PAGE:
Human umbilical cord (UC) tissue has been suggested to represent another promising source of MSCs [9, 10]. During pregnancy, the mother and fetus are connected by the umbilical cord, which is comprised of umbilical vessels (two arteries and one vein) and a specialized mucous connective tissue called Wharton’s jelly, all covered by the amniotic epithelium [11]. Thus, UC tissue, an inevitably discarded product of full-term delivery, is a relatively rich tissue source [12]. The isolation of human umbilical cords is noninvasive, painless, and harmless for both the mother and the infant and therefore avoids any ethical or technical controversy. In addition, it has been found that MSCs derived from human umbilical cord Wharton’s jelly, which express certain embryonic stem cell (ESCs) markers (such as NANOG, DNMT3B, and GABRB3), are more primitive than those isolated from other tissue sources [13]. As compared to BMMSCs, UCMSCs are believed to manifest a greater proliferative potential and capacity to differentiate into various cell types, such as chondrocytes, adipocytes, osteoblasts, cardiomyocytes, dermal fibroblasts, neurons, and endothelial cells, depending on the inductive media [1318]. The “stem cell niche,” which is considered to be the native microenvironment of stem cells, is thought to maintain the characteristics and functions of stem cells, and to guide differentiation [19]. Previous studies have confirmed that TGC-CM contains a series of complex soluble signaling molecules and growth factors secreted by the epithelial and mesenchymal cells of the tooth germ cells and can create a potent odontogenic microenvironment [20, 21]. Furthermore, there is accumulating evidence that TGC-CM can also meet many needs for the differentiation of odontogenic cells such as dental pulp stem cells (DPSCs) and stem cells from human exfoliated deciduous [2124]. TGC-CM has also been shown to promote odontogenic lineage development in nonodontogenic cells, such as dermal multipotent cells, adipose-derived stem cells and follicle dermal papilla mesenchymal cells [12, 25, 26]. These results, together with the advantages of hUCMSCs, prompted us to investigate whether hUCMSCs could be induced to differentiate along the odontoblast lineage when exposed to TGC-CM.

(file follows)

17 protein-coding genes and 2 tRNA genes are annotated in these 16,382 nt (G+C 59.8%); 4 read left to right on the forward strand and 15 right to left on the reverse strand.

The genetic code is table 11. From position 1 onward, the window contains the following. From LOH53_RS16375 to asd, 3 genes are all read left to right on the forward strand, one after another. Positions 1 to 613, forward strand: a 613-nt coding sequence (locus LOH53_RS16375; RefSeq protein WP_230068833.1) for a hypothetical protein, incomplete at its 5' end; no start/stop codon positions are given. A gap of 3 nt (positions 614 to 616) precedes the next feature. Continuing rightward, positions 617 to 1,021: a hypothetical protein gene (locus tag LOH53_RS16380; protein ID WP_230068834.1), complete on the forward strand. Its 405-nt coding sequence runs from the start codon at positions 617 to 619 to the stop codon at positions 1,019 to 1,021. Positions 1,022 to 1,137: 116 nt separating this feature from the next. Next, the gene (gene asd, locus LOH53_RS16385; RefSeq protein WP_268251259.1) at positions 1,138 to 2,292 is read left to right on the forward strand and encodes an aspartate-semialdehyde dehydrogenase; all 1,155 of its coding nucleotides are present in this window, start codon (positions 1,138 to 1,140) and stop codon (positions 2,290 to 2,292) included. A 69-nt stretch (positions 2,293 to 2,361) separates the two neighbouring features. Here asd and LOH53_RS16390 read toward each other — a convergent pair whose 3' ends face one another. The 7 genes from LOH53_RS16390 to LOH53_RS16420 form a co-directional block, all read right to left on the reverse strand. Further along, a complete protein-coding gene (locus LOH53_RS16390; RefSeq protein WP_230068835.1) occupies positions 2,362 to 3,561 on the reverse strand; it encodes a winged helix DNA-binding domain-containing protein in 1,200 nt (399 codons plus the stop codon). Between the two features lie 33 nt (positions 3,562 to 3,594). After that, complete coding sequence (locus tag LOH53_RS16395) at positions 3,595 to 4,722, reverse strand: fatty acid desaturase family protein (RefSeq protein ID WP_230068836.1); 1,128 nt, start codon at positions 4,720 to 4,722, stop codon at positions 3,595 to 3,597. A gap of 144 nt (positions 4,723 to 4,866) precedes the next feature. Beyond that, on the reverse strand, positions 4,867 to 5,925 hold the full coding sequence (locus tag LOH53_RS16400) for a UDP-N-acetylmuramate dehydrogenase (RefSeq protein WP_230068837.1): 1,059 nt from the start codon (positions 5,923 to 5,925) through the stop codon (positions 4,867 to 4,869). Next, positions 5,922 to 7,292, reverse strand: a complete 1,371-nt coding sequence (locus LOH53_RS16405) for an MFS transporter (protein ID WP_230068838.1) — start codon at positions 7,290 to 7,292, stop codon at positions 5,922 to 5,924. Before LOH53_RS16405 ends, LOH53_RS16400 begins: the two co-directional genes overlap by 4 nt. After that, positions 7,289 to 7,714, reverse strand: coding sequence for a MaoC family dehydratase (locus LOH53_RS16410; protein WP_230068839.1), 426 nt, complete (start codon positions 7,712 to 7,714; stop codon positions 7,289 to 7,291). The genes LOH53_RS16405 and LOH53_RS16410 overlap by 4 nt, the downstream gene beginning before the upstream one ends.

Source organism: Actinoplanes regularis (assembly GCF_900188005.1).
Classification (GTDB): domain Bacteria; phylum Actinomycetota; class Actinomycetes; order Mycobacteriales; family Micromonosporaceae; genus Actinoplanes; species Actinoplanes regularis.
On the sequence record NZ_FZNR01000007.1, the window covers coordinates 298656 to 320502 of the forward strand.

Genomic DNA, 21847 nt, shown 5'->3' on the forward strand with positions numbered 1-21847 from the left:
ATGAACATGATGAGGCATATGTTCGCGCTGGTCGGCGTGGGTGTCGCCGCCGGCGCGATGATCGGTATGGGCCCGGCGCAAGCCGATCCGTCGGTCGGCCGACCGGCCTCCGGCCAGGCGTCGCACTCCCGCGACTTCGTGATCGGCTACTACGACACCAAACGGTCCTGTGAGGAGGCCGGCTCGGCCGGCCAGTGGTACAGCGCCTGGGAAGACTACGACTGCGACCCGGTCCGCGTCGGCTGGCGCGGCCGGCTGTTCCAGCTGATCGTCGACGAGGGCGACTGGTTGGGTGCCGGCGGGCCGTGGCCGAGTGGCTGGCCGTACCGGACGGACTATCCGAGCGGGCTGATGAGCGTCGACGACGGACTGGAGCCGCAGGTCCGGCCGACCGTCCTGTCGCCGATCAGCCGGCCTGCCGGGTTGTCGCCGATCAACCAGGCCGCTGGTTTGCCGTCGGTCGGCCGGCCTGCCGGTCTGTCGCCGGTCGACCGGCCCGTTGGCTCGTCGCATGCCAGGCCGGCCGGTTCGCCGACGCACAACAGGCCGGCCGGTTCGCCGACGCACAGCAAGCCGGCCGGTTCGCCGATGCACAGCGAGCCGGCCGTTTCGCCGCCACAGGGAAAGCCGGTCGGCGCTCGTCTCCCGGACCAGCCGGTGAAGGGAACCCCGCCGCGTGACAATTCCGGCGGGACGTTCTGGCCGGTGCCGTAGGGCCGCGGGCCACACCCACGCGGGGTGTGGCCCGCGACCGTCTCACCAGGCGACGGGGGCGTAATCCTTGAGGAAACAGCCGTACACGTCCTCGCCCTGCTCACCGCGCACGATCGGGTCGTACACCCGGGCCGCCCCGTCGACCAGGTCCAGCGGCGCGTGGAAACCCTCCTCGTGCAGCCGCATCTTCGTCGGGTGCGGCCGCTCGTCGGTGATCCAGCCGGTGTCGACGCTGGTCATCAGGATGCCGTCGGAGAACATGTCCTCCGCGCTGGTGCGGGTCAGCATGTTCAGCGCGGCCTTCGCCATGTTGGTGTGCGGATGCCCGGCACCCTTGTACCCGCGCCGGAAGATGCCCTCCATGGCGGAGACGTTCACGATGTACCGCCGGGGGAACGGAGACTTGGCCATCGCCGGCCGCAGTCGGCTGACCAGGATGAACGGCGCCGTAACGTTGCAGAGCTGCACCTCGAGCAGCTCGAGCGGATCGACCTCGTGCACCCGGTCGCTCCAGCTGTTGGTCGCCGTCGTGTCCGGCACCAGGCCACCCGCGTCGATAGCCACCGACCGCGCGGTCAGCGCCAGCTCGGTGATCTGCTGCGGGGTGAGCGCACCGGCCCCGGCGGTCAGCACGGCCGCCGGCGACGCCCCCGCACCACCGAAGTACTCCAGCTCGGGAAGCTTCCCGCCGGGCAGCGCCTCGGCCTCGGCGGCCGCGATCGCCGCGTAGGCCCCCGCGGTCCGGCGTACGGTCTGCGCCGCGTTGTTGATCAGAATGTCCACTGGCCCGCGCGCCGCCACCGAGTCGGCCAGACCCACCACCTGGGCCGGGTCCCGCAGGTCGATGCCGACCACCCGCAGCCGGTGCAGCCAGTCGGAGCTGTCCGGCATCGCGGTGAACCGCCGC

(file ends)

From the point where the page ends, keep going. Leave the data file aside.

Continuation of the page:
The main goals of this study were to ascertain whether the MSC from UC Wharton’s jelly had the capacity to synthesize the specific markers of functional odontoblast when cultured in TGC-CM in vitro. Overall, our data demonstrate for the first time that UC-derived MSCs could potentially differentiate into odontoblast-like cells in an odontogenic microenvironment in vitro; we explore an optimal alternative tissue source of MSCs for dental regeneration engineering.

2. Materials and Methods

2.1. Isolation and Culture of hUCMSCs

With parental consent, human umbilical cords were collected from full-term newborn infants delivered by cesarean section at the Department of Gynecology and Obstetrics at The First Affiliated Hospital of Harbin Medical University. All of the procedures were approved by the institutional ethics committee of the university. Human UCMSCs were isolated using the tissue block culture attachment method, as previously reported [27, 28], and cultured in a 37°C incubator with 5% CO2 in Dulbecco’s modified Eagle medium/F-12 (DMEM/F-12, HyClone, Logan, UT, USA) containing 15% fetal bovine serum (FBS, Gibco, Grand Island, NY, USA), 100 units/mL penicillin, and 100 mg/mL streptomycin (Beyotime, Shanghai, China). Five days later, the tissue blocks were removed, and the medium was replaced. The medium was replaced every 3 days thereafter. When the cells reached 80% confluence, they were digested with 0.25% trypsin/1 mM ethylenediaminetetraacetic acid (EDTA) (HyClone, Logan, UT, USA) and seeded into 25 cm2 culture flasks (Costar, Cambridge, MA, USA) at 5 × 103 cells/cm2 for propagation and culture.

2.2. Investigation of Cell Surface Markers Expression by Flow Cytometry

To determine the phenotype of the hUCMSCs, primary cells were collected and washed twice in phosphate-buffered saline (PBS; Gibco, Grand Island, NY, USA). Thereafter, the cells were digested and resuspended at a concentration of 1.0 × 106 cells/mL. For staining, 20 μL of each of the following human antibodies was added to 100 μL of the cell suspension: CD45-PE monoclonal antibody (mAb); CD73-PE mAb; CD105-FITC mAb; CD90 (Thy1)-FITC mAb; and CD34-APC mAb (Cat: number 304007; Cat: number 344003; Cat: number 323203; Cat: number 328107; Cat: number 343509, Biolegend, California, USA). Negative control staining was performed using the corresponding isotype control antibodies (FITC, Mouse IgG1, Cat: number 400109; PE, Mouse IgG1, Cat: number 400111; APC, Mouse IgG1, and Cat: number 400119; Biolegend). The samples were incubated at 37°C for 30 min, centrifuged, washed twice with PBS, and examined by Elite ESP flow cytometry (Beckman Coulter Inc., Fullerton, CA, USA).